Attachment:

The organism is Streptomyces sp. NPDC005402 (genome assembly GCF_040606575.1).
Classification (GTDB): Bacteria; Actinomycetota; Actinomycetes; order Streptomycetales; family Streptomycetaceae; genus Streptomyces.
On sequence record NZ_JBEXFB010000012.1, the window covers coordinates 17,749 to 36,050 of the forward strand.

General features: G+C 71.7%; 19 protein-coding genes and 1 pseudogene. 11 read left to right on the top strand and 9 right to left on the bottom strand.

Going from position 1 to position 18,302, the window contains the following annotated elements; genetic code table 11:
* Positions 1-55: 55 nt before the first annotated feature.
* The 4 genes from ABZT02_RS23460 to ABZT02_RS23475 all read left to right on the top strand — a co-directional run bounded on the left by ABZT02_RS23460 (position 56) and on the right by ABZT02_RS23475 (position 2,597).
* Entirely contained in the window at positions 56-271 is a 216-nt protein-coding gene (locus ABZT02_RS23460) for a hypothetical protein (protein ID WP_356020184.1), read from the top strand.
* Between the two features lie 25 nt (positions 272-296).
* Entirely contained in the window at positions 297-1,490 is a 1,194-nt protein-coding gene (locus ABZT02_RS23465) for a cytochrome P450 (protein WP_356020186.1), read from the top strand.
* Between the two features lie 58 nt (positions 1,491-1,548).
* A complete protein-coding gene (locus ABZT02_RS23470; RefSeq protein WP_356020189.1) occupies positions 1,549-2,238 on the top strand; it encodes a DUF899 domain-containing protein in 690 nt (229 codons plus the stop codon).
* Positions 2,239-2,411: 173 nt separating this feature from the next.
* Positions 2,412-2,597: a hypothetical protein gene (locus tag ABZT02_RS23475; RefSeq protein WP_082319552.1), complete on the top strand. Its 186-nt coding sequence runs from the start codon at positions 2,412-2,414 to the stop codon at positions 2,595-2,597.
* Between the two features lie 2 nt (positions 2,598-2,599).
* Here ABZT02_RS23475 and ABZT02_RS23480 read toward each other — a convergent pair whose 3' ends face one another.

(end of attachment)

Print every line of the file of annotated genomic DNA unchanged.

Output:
The organism is Streptomyces sp. NPDC005402 (genome assembly GCF_040606575.1).
Classification (GTDB): Bacteria; Actinomycetota; Actinomycetes; order Streptomycetales; family Streptomycetaceae; genus Streptomyces.
On sequence record NZ_JBEXFB010000012.1, the window covers coordinates 17,749 to 36,050 of the forward strand.

General features: G+C 71.7%; 19 protein-coding genes and 1 pseudogene. 11 read left to right on the top strand and 9 right to left on the bottom strand.

Going from position 1 to position 18,302, the window contains the following annotated elements; genetic code table 11:
* Positions 1-55: 55 nt before the first annotated feature.
* The 4 genes from ABZT02_RS23460 to ABZT02_RS23475 all read left to right on the top strand — a co-directional run bounded on the left by ABZT02_RS23460 (position 56) and on the right by ABZT02_RS23475 (position 2,597).
* Entirely contained in the window at positions 56-271 is a 216-nt protein-coding gene (locus ABZT02_RS23460) for a hypothetical protein (protein ID WP_356020184.1), read from the top strand.
* Between the two features lie 25 nt (positions 272-296).
* Entirely contained in the window at positions 297-1,490 is a 1,194-nt protein-coding gene (locus ABZT02_RS23465) for a cytochrome P450 (protein WP_356020186.1), read from the top strand.
* Between the two features lie 58 nt (positions 1,491-1,548).
* A complete protein-coding gene (locus ABZT02_RS23470; RefSeq protein WP_356020189.1) occupies positions 1,549-2,238 on the top strand; it encodes a DUF899 domain-containing protein in 690 nt (229 codons plus the stop codon).
* Positions 2,239-2,411: 173 nt separating this feature from the next.
* Positions 2,412-2,597: a hypothetical protein gene (locus tag ABZT02_RS23475; RefSeq protein WP_082319552.1), complete on the top strand. Its 186-nt coding sequence runs from the start codon at positions 2,412-2,414 to the stop codon at positions 2,595-2,597.
* Between the two features lie 2 nt (positions 2,598-2,599).
* Here ABZT02_RS23475 and ABZT02_RS23480 read toward each other — a convergent pair whose 3' ends face one another.